Home Improvement Solutions: Removing Old Wallpaper

As part of renovating the bathrooms in my condo in Maryland, I had to remove some very old wallpaper (must have been original from the ‘80s).  I wanted to write a quick post to share my experience, since this can be a tricky task that many people will tackle at some point, and I ran into some surprises along the way!

 

I have two bathrooms, and decided to start with the master bath first (originally photo above on the right).  In spite of being able to tell that the wallpaper was very old and seemed VERY well bonded to the wall, I started out optimistic that there had to be some clever trick or solution that would make the task easy.  Unfortunately, that didn’t turn out to be the case :-p  Here I the things I tried that did not work for me:

  • Peeling off the top print layer first, as in this video on wallpaper removal.  I guess this wallpaper either just never had a separable outer print layer, or it was old enough that it could no longer be peeled off.  There were places where I could pull off tiny pieces (i.e., smaller than say the size of a penny), but it was not going to be a feasible way to do the whole thing.
  • Using a wallpaper scoring tool then applying any sort of suggested solution, letting it soak in, then scraping it off.  We tried warm water, fabric softener (which lots of people recommended), and a few other things with no success.  No matter what we put on it, the wallpaper could not be scraped off.  In some places, we even ended up doing more harm than good and accidentally peeling off the outer layer of drywall underneath the wallpaper (see photo)

It was a total mess!

So, I finally decided that I was going to just paint over it, and found plenty of testimonials of people who had found that going that route worked well for them.  I decided to primarily follow the steps for painting over wallpaper outlined here.  The exact steps I used were:

  1. Wash the wall with a solution of 1/2c trisodium phosphate & 1 gallon of water (TSP is super cheap at Home Depot), and let dry overnight
  2. Peel off all loose bits of wallpaper (from our many previous failed attempts) with a putty knife
  3. Repair the peeled drywall.  I referred to this video and this video for how to do this.  Note that in the first video, a shellac-based sealing product is recommended, but I read elsewhere that this might not be appropriate for bathrooms, and something like so Rx35 or Gardz would be better.  I decided to go with Gardz.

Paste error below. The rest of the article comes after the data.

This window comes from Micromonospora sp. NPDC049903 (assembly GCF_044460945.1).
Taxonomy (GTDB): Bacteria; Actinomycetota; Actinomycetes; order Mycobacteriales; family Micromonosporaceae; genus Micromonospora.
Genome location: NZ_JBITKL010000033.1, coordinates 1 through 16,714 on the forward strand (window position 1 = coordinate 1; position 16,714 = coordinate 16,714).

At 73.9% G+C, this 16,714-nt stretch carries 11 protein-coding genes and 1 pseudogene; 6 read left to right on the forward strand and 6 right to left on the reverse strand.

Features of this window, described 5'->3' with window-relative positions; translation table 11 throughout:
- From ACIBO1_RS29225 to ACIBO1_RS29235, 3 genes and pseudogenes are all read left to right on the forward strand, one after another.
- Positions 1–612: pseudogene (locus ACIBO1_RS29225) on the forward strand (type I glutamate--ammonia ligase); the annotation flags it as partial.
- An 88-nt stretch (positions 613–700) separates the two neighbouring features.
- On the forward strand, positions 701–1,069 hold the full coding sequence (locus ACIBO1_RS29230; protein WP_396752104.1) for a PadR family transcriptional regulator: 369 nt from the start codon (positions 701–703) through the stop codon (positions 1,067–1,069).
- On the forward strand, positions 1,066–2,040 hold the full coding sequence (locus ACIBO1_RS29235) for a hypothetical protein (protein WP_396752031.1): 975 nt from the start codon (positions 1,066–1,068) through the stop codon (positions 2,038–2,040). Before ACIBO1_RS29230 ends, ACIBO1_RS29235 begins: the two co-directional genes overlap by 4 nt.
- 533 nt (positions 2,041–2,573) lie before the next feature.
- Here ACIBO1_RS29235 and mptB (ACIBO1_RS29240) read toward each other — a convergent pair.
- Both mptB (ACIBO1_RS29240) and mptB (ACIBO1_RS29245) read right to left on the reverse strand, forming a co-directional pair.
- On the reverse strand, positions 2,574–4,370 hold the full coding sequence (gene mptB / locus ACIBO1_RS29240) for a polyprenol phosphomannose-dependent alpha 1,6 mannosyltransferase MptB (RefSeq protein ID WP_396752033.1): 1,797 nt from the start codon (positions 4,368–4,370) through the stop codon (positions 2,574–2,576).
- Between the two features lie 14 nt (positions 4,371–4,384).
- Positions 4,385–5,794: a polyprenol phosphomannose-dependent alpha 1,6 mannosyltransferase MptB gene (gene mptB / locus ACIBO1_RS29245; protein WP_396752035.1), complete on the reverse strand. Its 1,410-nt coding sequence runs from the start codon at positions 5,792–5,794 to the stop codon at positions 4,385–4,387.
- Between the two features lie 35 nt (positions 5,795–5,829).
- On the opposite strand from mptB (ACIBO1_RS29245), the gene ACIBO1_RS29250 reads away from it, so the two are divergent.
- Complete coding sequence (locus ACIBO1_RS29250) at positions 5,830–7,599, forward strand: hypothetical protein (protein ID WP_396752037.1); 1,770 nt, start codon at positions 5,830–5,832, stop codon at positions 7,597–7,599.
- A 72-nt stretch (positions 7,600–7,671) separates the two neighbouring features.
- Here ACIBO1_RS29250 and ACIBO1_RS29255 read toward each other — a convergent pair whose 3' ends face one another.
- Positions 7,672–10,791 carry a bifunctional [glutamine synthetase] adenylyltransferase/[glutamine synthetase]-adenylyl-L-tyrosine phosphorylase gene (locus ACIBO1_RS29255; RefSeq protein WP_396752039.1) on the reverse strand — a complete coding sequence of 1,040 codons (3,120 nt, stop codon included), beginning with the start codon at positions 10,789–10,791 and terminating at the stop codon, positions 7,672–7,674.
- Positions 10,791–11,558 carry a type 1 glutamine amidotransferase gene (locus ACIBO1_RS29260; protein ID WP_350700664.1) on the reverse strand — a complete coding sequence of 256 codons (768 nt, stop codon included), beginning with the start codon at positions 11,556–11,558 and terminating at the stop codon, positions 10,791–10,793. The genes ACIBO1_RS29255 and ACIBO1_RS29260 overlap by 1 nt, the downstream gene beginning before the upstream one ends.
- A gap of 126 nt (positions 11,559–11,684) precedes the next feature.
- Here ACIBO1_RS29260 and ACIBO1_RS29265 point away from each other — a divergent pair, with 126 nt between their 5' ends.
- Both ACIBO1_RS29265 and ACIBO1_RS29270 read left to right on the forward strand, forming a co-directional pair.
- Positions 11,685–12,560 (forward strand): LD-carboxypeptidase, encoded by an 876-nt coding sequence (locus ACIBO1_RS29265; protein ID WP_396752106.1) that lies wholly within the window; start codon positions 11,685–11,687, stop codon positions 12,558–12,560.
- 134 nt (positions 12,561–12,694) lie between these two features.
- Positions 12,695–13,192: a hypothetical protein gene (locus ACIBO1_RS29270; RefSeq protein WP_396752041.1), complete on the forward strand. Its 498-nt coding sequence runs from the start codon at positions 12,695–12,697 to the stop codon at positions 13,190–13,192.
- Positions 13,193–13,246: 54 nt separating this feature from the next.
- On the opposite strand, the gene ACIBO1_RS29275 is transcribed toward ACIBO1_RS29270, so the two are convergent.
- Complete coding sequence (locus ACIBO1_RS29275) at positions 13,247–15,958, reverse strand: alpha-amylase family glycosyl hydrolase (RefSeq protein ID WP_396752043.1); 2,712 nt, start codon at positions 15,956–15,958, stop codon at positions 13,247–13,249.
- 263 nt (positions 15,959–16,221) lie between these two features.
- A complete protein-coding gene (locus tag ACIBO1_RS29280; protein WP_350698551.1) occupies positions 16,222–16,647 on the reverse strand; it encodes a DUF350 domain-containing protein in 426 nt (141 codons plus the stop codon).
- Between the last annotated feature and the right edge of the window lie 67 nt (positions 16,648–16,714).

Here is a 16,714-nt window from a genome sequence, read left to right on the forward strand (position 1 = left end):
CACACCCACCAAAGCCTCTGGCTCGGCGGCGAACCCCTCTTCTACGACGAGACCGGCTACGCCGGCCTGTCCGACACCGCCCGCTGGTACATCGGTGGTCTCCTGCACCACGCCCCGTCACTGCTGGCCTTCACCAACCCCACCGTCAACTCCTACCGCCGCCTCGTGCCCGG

4. Sand wallpaper seams with 150 grit paper (so that you wont see lines under the paint).
  5. Mud over seams and repaired drywall with mud knife.
  6. Sand mud with 150 grit paper (this site also recommends sanding everything with 120-150 grit, enough to dull the finish but not tear the paper)
  7. Prime.  I read that Gardz or Rx35 should work for this too, or Killz kitchen and bath, or an oil-based primer.  I decided to use Gardz since I had it for repairing the drywall.
  8. Paint 

Here’s what the second bathroom looked like after Step #4:

Step #7 was where this really got FUN (yes, that’s sarcasm).  After I had completely given up on peeling off the wallpaper and done ALL the prep-work to paint over it (steps 1-6) in BOTH bathrooms (because once you’ve got a system going, why not tackle everything?), it just so happened to turn out that when I applied the Gardz to the wallpaper as a primer/sealer, the wallpaper started to peel off!  It seems like the fact that I had sanded the paper down a little bit before applying the Gardz may have helped it to penetrate and dissolve the glue a bit, but I think that the main factor was simply that the composition of this product was just somehow better at loosening up the paper so it could be peeled off (go figure!).  It still took a LOT of elbow grease, but now we actually were able to get the wallpaper off, so we pivoted back to that strategy and removed every last bit!

But there was yet another FUN surprise!  As it turns out, the paper in our second bathroom was extremely easy to peel off!  Since the material didn’t seem different in any way from the master bath, we had just assumed the removal process would be the same.  We could have saved ourselves a TON of time and effort if we had just attempted to moisten the wall and peel that paper off (rather than going through the process of prepping to paint it), as that’s what we were ultimately able to do – it came off in huge sheets and took no more than half an hour for the whole bathroom (I don’t want to think about how long the master bath took).  So many lessons learned!

I’d love to hear about other people’s adventures in wallpaper removal in the comments below!  I’m sure that someone with the right experience would have had a better idea of how to tackle my bathrooms, and I hope that sharing my experience will help someone else looking to take on this project!

All done!

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